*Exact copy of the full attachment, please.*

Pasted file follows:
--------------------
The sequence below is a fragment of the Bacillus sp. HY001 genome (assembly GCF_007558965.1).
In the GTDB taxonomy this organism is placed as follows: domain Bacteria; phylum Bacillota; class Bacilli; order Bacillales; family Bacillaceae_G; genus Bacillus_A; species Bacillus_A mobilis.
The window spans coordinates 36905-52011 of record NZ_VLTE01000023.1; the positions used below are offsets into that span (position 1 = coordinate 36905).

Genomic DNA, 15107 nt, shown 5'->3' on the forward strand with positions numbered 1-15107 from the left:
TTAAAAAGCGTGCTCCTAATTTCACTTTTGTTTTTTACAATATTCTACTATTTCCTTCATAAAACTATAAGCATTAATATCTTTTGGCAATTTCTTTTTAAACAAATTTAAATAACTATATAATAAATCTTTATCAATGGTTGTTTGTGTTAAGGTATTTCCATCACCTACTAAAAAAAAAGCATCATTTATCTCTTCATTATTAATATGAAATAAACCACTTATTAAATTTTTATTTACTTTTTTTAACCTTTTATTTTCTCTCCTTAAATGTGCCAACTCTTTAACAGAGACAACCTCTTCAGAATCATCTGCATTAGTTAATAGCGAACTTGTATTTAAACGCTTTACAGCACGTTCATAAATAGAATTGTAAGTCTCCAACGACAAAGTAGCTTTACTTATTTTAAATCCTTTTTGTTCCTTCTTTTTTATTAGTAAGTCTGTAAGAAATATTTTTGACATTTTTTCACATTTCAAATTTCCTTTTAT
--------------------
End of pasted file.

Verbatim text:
The sequence below is a fragment of the Bacillus sp. HY001 genome (assembly GCF_007558965.1).
In the GTDB taxonomy this organism is placed as follows: domain Bacteria; phylum Bacillota; class Bacilli; order Bacillales; family Bacillaceae_G; genus Bacillus_A; species Bacillus_A mobilis.
The window spans coordinates 36905-52011 of record NZ_VLTE01000023.1; the positions used below are offsets into that span (position 1 = coordinate 36905).

Genomic DNA, 15107 nt, shown 5'->3' on the forward strand with positions numbered 1-15107 from the left:
TTAAAAAGCGTGCTCCTAATTTCACTTTTGTTTTTTACAATATTCTACTATTTCCTTCATAAAACTATAAGCATTAATATCTTTTGGCAATTTCTTTTTAAACAAATTTAAATAACTATATAATAAATCTTTATCAATGGTTGTTTGTGTTAAGGTATTTCCATCACCTACTAAAAAAAAAGCATCATTTATCTCTTCATTATTAATATGAAATAAACCACTTATTAAATTTTTATTTACTTTTTTTAACCTTTTATTTTCTCTCCTTAAATGTGCCAACTCTTTAACAGAGACAACCTCTTCAGAATCATCTGCATTAGTTAATAGCGAACTTGTATTTAAACGCTTTACAGCACGTTCATAAATAGAATTGTAAGTCTCCAACGACAAAGTAGCTTTACTTATTTTAAATCCTTTTTGTTCCTTCTTTTTTATTAGTAAGTCTGTAAGAAATATTTTTGACATTTTTTCACATTTCAAATTTCCTTTTAT